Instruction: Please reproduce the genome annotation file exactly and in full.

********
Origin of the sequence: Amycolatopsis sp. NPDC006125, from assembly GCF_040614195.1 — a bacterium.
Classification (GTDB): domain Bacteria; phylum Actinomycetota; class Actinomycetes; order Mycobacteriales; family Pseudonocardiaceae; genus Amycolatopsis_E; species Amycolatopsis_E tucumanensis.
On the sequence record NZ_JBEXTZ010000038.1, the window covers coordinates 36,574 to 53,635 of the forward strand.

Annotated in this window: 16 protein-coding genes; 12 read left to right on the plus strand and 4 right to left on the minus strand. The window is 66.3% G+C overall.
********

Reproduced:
Origin of the sequence: Amycolatopsis sp. NPDC006125, from assembly GCF_040614195.1 — a bacterium.
Classification (GTDB): domain Bacteria; phylum Actinomycetota; class Actinomycetes; order Mycobacteriales; family Pseudonocardiaceae; genus Amycolatopsis_E; species Amycolatopsis_E tucumanensis.
On the sequence record NZ_JBEXTZ010000038.1, the window covers coordinates 36,574 to 53,635 of the forward strand.

Annotated in this window: 16 protein-coding genes; 12 read left to right on the plus strand and 4 right to left on the minus strand. The window is 66.3% G+C overall.